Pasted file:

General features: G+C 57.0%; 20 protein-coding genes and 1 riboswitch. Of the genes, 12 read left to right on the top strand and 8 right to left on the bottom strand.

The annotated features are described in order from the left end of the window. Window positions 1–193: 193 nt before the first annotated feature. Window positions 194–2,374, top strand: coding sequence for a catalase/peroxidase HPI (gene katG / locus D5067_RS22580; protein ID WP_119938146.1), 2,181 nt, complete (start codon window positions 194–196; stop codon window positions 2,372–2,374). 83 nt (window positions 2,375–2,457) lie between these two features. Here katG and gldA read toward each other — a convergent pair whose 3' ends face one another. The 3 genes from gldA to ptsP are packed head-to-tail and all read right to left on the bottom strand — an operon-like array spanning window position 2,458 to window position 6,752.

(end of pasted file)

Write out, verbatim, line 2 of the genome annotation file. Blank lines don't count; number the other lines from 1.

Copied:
The annotated features are described in order from the left end of the window. Window positions 1–193: 193 nt before the first annotated feature. Window positions 194–2,374, top strand: coding sequence for a catalase/peroxidase HPI (gene katG / locus D5067_RS22580; protein ID WP_119938146.1), 2,181 nt, complete (start codon window positions 194–196; stop codon window positions 2,372–2,374). 83 nt (window positions 2,375–2,457) lie between these two features. Here katG and gldA read toward each other — a convergent pair whose 3' ends face one another. The 3 genes from gldA to ptsP are packed head-to-tail and all read right to left on the bottom strand — an operon-like array spanning window position 2,458 to window position 6,752.